We are told that we will be know by our fruit. What fruit do you bear?

We are told that we cannot earn our way to salvation through works. Does this mean that we do not do good works?

We are told that actions speak louder than words. Are you actions louder than a whisper?

Too many members of the Body of Christ cling to the notion that because we are saved by grace and that we are freed from the law of sin and death, we are also free from doing good works. Too many believe that since good works do not get you into heaven, they are not needed. Nothing could be farther from the truth!

Works without faith will not save us. Faith saves us. However, faith without works is not a true manifestation of faith. When we are fully aware of the grace that we have been given, we should fully desire to share that love and grace with all that we see. We should not simply sit upon our laurels and falsely profess that we have our salvation and the salvation of everyone else is not our responsibility.

He said to them, “Go into all the world and preach the good news to all creation. Whoever believes and is baptized will be saved, but whoever does not believe will be condemned. And these signs will accompany those who believe: In my name they will drive out demons; they will speak in new tongues; they will pick up snakes with their hands; and when they drink deadly poison, it will not hurt them at all; they will place their hands on sick people, and they will get well.”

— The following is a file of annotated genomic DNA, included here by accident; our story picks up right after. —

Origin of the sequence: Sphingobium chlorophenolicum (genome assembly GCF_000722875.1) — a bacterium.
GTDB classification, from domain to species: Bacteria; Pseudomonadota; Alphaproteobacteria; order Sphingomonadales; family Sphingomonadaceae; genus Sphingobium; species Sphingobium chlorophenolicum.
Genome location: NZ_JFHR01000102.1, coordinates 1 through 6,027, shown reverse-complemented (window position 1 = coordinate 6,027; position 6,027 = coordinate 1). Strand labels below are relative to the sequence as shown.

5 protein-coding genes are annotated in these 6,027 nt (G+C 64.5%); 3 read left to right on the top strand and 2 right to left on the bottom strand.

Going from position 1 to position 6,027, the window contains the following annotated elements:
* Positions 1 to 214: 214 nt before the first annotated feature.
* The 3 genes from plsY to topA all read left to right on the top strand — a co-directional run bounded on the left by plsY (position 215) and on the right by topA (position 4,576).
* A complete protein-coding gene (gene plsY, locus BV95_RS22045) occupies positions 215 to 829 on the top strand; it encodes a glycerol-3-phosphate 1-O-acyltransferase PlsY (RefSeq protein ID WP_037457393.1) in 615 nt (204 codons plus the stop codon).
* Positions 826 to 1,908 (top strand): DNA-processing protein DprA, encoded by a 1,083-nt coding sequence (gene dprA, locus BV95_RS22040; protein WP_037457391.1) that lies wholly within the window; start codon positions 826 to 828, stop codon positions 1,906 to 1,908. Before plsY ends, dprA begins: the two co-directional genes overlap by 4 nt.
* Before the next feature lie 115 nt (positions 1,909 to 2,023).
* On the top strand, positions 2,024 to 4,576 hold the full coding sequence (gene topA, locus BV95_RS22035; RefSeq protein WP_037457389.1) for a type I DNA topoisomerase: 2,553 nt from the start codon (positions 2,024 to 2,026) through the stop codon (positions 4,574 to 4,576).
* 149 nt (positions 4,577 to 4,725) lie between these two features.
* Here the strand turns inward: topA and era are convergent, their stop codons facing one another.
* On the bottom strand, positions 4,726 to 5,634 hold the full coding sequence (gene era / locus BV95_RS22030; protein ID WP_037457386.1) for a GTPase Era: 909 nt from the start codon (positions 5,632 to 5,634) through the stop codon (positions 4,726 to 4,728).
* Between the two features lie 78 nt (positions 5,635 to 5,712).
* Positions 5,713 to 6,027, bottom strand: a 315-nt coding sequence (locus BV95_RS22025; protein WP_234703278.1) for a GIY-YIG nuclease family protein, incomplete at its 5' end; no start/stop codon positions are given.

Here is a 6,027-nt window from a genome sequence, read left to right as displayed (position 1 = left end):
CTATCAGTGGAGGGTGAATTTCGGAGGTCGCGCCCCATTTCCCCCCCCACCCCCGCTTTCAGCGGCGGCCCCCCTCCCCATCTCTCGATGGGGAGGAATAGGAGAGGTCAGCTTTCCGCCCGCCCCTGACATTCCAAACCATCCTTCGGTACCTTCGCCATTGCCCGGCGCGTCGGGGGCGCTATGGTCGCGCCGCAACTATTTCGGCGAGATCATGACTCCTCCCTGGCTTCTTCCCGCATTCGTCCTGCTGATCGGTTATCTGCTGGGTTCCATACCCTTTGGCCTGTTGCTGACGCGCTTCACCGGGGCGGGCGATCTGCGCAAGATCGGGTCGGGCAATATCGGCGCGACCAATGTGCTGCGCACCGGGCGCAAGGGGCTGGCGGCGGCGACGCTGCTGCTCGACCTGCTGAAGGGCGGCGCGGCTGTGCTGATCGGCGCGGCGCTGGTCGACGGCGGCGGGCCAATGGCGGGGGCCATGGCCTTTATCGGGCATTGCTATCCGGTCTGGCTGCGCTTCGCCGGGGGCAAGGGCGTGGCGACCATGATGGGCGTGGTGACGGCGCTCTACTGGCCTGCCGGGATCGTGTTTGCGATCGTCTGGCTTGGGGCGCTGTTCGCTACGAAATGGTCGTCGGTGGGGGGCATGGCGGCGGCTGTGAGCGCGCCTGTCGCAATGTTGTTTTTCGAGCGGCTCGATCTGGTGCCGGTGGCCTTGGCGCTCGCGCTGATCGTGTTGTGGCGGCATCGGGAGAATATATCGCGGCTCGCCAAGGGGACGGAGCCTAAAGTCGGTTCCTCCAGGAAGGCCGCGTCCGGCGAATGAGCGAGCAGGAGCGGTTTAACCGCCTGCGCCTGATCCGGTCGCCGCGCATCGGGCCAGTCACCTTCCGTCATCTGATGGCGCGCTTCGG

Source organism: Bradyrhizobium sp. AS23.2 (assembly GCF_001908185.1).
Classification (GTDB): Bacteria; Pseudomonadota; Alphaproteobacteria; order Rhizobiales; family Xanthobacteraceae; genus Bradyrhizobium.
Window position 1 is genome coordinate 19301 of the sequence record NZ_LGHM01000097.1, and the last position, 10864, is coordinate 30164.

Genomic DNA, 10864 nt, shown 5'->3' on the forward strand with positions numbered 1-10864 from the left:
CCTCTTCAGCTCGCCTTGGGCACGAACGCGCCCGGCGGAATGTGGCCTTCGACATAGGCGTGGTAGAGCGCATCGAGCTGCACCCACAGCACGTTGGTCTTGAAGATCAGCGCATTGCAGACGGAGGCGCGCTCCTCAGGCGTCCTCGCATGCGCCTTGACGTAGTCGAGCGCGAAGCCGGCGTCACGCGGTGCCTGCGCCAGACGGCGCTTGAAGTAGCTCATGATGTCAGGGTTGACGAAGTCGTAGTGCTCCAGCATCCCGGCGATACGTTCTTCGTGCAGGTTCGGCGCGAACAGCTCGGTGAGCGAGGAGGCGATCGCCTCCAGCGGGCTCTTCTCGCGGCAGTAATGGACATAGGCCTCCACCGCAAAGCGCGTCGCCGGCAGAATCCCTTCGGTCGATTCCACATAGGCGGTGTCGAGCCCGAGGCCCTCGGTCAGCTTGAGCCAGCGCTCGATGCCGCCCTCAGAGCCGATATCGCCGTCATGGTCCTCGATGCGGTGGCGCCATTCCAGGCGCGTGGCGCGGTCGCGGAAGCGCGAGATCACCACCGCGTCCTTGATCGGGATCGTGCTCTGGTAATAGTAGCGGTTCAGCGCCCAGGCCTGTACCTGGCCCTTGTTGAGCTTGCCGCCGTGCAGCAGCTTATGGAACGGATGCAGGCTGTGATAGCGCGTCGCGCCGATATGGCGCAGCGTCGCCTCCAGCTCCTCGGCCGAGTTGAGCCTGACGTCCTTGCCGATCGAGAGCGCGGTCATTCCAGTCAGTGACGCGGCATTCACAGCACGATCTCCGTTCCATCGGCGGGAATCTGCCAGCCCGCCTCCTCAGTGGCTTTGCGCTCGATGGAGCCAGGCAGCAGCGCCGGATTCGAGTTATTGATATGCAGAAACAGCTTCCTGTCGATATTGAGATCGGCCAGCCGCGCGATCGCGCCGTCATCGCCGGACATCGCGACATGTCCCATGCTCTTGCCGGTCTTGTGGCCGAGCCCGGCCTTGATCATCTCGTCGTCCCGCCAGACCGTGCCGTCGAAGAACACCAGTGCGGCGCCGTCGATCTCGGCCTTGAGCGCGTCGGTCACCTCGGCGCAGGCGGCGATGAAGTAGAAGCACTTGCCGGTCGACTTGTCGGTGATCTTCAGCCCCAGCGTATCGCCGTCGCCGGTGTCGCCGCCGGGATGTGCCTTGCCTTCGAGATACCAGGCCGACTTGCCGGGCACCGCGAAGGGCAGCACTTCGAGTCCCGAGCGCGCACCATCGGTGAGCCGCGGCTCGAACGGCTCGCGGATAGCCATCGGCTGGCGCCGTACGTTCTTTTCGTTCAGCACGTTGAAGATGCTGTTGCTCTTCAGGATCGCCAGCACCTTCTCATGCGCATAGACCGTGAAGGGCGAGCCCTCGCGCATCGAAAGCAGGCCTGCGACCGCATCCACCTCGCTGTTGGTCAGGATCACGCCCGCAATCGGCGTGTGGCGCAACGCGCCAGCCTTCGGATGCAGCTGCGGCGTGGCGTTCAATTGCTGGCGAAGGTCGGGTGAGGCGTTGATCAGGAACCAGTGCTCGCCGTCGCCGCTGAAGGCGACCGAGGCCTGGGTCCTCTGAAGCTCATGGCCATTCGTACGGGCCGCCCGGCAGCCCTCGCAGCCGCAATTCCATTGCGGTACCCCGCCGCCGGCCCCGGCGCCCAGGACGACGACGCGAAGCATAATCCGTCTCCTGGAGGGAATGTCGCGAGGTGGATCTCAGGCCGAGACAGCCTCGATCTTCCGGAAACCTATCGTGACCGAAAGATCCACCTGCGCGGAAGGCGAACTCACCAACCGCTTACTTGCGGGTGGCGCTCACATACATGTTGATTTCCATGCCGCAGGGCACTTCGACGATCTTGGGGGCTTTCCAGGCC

(Mark 16:15-18 (NIV))

Jesus gave us the responsibility.

Dietrich Bonhoeffer once said, “Action springs not from thought, but from a readiness for responsibility.”

Are you ready to accept the responsibility that Jesus has given us?

Copyright 1998 – 2010 Dennis J. Smock
Daily Living Ministries, Inc.
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Listen for the whisper

February 19, 2010

Be Still . . .
Devotionals for Daily Living©

The LORD said, “Go out and stand on the mountain in the presence of the LORD, for the LORD is about to pass by.”
Then a great and powerful wind tore the mountains apart and shattered the rocks before the LORD, but the LORD was not in the wind. After the wind there was an earthquake, but the LORD was not in the earthquake. After the earthquake came a fire, but the LORD was not in the fire. And after the fire came a gentle whisper. When Elijah heard it, he pulled his cloak over his face and went out and stood at the mouth of the cave.
Then a voice said to him, “What are you doing here, Elijah?”
(1 Kings 19:11-13 (NIV))

Elijah knew when God was near. He knew God well enough to know that God was not in the wind, the earthquake, or the fire. He knew that God was in the whisper.

Would we have known this?

In our society, we tend to see big and elaborate productions. We expect to be entertained, even in our churches. We miss the simple truth that God is not calling us to the big and elaborate. He is calling us to the whisper.